It has been proven that working and playing with a dog, improves children’s social skills and self-esteem. Many studies have been undertaken that give credit to the benefits to having dogs in schools. There is no better place to educate our children on how to treat animals than in our school environment. Animals in schools can encourage children to respect all life, teach responsibility, motivate children, help calm children and improve engagement and achievement. In addition to this, if children are nervous of dogs, they can be supported in approaching, handling and gaining confidence in managing their fears through the presence of a specially trained dog in school.
Guidelines for interacting with the school dog
Under no circumstances will children have close interaction with the school dog unless the school has permission from parents/carers.
Once permission has been given no child shall be forced into interaction with the school dog if this makes them feel unhappy in any way.
At all times interaction with the school dog must be controlled and safe for adults, children and the school dog itself. If the following guidelines are not followed the interaction with the school dog will be stopped.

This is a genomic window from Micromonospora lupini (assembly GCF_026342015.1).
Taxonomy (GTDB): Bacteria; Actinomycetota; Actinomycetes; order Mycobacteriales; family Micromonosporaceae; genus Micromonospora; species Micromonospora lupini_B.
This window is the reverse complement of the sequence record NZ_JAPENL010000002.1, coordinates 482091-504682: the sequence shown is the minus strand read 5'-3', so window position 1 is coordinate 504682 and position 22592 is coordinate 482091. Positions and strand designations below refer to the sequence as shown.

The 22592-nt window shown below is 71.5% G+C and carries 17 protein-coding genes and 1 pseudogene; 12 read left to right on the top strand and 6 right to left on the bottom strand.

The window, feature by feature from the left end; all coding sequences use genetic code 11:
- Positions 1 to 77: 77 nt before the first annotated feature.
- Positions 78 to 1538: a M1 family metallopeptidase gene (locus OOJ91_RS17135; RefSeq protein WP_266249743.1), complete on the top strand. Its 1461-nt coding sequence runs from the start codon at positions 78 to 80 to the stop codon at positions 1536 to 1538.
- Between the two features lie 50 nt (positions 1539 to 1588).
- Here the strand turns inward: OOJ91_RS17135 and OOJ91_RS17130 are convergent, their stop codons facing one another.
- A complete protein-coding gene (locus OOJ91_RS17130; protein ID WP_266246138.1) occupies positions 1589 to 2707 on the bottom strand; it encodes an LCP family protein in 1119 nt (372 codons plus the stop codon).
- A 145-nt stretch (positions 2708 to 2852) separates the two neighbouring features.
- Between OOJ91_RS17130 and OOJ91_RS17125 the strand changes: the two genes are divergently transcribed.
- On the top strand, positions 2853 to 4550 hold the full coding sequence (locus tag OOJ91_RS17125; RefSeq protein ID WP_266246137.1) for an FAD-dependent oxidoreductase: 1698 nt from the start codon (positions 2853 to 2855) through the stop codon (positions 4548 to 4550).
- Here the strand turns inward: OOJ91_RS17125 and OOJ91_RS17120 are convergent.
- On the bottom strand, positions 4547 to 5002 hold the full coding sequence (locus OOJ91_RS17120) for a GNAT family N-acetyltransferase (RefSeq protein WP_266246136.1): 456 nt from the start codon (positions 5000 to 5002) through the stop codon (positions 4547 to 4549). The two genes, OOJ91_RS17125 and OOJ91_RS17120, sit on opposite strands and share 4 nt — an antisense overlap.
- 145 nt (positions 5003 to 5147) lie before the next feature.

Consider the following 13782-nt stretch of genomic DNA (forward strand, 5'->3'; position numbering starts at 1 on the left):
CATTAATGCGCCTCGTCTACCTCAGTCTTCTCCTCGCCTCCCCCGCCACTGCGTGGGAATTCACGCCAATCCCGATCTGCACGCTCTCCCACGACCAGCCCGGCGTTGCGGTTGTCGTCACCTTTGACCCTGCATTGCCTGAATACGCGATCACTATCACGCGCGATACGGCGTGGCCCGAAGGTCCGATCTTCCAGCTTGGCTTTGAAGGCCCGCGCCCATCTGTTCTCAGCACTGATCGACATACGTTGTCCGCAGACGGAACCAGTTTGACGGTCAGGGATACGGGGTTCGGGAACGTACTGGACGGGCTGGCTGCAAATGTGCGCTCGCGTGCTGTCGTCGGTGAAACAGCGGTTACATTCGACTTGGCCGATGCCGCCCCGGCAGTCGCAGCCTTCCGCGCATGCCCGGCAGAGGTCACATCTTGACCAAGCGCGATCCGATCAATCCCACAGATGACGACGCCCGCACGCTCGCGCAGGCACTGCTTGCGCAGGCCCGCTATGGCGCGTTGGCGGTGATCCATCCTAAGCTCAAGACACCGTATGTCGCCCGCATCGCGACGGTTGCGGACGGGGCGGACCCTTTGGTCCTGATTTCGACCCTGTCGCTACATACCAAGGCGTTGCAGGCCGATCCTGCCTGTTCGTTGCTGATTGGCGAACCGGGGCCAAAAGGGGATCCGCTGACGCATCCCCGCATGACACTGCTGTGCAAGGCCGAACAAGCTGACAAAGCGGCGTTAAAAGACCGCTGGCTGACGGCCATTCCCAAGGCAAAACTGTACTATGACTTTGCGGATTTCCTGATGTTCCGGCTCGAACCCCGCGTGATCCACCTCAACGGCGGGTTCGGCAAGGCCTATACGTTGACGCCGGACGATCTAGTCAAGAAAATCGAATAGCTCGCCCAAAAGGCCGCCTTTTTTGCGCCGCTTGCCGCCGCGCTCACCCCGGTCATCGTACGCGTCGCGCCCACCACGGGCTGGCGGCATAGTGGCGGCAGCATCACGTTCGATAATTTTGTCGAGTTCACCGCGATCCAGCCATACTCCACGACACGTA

At all times of interaction there must be an authorised adult who takes the leading role when interacting with the school dog. If children, or visitors, do not abide by the guidance given by the authorised adult, the interaction will be stopped.
The following guidelines must be followed when interacting with the school dog. These guidelines apply to all adults and children.
- Never enter the school dogs room without an authorised adult.
- Always knock on the school dogs room door and wait for authorisation to enter. Never let yourself in as the dog may not be ready.
- There must always be an authorised adult present during all interactions
- Always approach the school dog calmly (voice and movement)
- Always approach the school dog slowly.
- Never run up to the school dog.
- To start and interaction, the back of the hand will be offered for the school dog to sniff.
- Keep noise levels low during interactions with the school dog.
- All interaction must remain calm, with the authorised adult staying in control at all times.
- Only the authorised adult can move any of the school dogs resources, including food and treats.
- Visitors can only handle equipment if the authorising adult gives permission.
- Whilst the school dog is new and in training, no one will give the school dog any food or treats, other than the authorised adult.
- There must be no interaction with the dog whilst it is eating.
- After all interactions with the school dog, hands must be washed with soap/water and hand gel.
- When interacting with the school dog, all children must remain on their feet or seated calmly in a chair.
- The school dog must remain on its lead at all times, when outside of its room.
- Parental permission must be given before any interactions can occur.
- No one, staff, pupils or visitors is required to have an interaction with the school dog if they do not want to.